Reviewed by Sarah W. Bartlett
Founder of Mothers Always Write, an online literary magazine about motherhood, Julianne Palumbo is no stranger to its emotional territory. A prolific poet, essayist, writing coach and mother, she clearly hits her stride when writing about her children.
“50/50” is a seamless stroll spanning early motherhood to empty-nesting, woven on the warp and weft of turning 50. The parallel unknowns of parenting and aging are implicit in the construction of the collection. While every poem felt familiar to me as a(n aging) mother of three, some held such emotional resonance I found myself holding my breath.
Palumbo’s writing is rich in imagery, as well in the fine details of lived life. Creating a frame for the collection, she opens with ‘On Turning Fifty’:
looking backward to measure
…and looking forward
but too nearsighted to see
my next step… (4)
Then, throughout the next 30 pages, she indeed lets us look back with her at the many ways she might measure her worth: in love, compassion, wisdom, humor, and acceptance. Along the way, she leads us through her own process of rationalization, denial, and ultimate acceptance of the shift involved in letting our children go into the world (“Sunset,” “The Scale,” “Fifty Something,” “Knowing Prayer,” and “Grown Children”) – all part and parcel of her own aging experience.
Three poems are especially noteworthy for their beautiful imagery. In ‘Something Borrowed,’ she writes of her daughter’s clothes-borrowing with the analogy:
…Years ago she borrowed my body,
my blood, my nourishment,
even my air…
…I poured thick into her
my time, my attention, my teaching.
And in ‘Making Alfredo,’ she feeds child, memory and prayer all in one dish:
When I can no longer bear the thought
of sending you
heart open and spaghetti thin
into a broken world,
I make Alfredo…
…As I drain salted water
through the colander,
I pray your troubles filter too,
life’s small joys
resting al dente at the bottom. (21)
The image-rich poem resonated so deeply it could have been written out of my own deeply felt experience. Again, she weaves the nurture into one seamless extended metaphor: In ‘On The Morning of your Wedding:’
I look at you, my son,
standing solid as a tree
and I become the farmer,
remember the hoeing, the planting,
the praying for rain.
Remember the weeding, the raking,
the staking, the feeding.
…and your eyes find mine,
making sure I too am ready
for the harvest. (18-19)
Nor can I fail to mention the haunting lines that, likewise, could have been written of my teen daughter ‘On Some June Nights’:
we find ourselves
when the glow of your headlights
signals another slim escape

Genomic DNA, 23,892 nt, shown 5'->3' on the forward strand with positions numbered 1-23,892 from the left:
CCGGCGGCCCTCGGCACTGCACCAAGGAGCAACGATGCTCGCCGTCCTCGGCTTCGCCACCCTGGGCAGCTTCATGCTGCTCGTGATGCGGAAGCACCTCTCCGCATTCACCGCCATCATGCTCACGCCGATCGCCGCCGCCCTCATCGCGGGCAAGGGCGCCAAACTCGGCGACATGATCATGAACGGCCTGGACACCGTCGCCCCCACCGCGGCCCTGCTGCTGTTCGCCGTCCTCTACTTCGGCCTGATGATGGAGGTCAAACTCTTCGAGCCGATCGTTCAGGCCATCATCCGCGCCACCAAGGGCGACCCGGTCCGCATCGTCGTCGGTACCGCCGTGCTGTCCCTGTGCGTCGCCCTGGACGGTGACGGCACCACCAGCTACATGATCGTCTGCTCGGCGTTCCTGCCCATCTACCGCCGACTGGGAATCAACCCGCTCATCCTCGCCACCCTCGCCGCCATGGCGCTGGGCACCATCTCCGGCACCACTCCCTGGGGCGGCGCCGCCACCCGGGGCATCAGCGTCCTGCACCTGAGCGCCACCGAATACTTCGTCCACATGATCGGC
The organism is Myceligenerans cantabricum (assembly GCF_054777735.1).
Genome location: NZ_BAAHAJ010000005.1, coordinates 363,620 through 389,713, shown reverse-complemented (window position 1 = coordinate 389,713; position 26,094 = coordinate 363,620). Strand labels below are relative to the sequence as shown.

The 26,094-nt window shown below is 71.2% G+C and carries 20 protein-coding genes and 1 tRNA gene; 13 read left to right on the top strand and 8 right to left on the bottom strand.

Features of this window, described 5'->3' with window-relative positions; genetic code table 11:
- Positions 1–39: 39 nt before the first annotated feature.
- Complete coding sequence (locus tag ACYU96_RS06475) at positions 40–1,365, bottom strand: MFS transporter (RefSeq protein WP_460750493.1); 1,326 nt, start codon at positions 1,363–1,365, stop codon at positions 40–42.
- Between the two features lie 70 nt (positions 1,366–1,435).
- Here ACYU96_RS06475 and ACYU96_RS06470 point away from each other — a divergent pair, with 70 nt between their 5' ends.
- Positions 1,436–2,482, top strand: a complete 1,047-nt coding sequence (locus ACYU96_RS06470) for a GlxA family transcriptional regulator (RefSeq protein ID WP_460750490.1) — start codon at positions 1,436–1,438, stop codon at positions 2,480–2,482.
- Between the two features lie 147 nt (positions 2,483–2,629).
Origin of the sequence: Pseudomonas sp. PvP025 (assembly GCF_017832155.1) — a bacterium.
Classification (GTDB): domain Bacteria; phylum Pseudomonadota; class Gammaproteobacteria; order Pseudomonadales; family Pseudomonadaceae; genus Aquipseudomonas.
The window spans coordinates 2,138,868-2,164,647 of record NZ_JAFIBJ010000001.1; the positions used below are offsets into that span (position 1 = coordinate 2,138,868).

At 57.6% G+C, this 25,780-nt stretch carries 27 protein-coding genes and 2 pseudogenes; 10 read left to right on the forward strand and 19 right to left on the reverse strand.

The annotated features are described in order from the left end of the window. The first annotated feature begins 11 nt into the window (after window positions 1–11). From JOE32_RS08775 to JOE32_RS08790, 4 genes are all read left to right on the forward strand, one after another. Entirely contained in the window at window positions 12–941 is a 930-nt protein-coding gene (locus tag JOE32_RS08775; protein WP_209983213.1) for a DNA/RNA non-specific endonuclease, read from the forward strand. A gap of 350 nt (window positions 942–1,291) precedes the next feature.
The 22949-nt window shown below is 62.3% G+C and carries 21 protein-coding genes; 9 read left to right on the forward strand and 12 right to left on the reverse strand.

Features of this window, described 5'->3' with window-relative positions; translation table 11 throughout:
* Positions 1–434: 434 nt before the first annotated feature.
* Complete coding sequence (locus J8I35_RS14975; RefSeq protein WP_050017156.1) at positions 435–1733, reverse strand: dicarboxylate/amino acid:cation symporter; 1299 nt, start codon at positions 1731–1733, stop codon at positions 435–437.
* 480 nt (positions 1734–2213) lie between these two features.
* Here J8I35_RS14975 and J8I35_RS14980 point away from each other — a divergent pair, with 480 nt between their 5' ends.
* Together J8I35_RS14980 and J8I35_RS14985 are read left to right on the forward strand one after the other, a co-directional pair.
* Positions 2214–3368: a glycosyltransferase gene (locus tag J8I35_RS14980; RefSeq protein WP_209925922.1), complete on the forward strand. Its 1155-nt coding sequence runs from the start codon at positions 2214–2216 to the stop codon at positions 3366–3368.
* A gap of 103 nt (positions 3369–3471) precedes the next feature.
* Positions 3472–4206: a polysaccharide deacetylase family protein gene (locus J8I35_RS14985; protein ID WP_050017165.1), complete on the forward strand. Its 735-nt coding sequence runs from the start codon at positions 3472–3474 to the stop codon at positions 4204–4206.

from the hungry jaws of
I stare upward
in grateful prayer
trials meant, perhaps, to refine
us both. (23)
I love the suspense and the conclusion; and in particular, that familiar sense of mother and daughter sharing a (different) moment of learning through the same experience.
And yet, I feel my favorites are those yearning, tender nostalgic lines she writes so well in ‘Faded Memories’
I stand knee deep in crystal water,
the sun shimmering a faux jewel
beneath my feet.
I reach in
to grab for it,
wanting it all back,
but my hand simply ends up wet. (12)
and in ‘If We Could Just Dance’ – breath-takingly tender intimacy evoking growth from infancy to young adult through dance:
if I could just swing you to
my hip …
your earnest feet atop mine …
if we could just dance
cheek to cheek …
I’d let you lead this time…
before you leave to waltz the world. (31)
This is the final poem of the collection. While it ends on a wistful note, it is neither maudlin nor self-pitying. Rather, this simple reflection layers fond memory upon present acceptance to create just the right balance. The same balance created by the inclusion and progression of poems Palumbo selected for this collection. It would be difficult to read this collection as a mother and not find deep resonance and connection. For this, I thank the poet. She has succeeded in crafting sentiments so challenging to capture, let alone express, in simple heartfelt lines.
50/50 by Julianne Palumbo
Poetry chapbook, 31 pages
Unsolicited Press, 2016
Sarah Bartlett’s work appears in Adanna, the Aurorean, Minerva Rising, PoemMemoirStory, Mom Egg Review, Ars Medica; anthologies including the award-winning Women on Poetry (McFarland & Co. Inc., 2012); and two poetry chapbooks (Finishing Line Press). Her work celebrates the human spirit across moods and landscapes. She writes with Vermont’s incarcerated women to encourage personal and social change within a supportive community she founded in January 2010 (www.writinginsideVT.com); and co-edited Hear Me, See Me: Incarcerated Women Write (Orbis Books, 2013).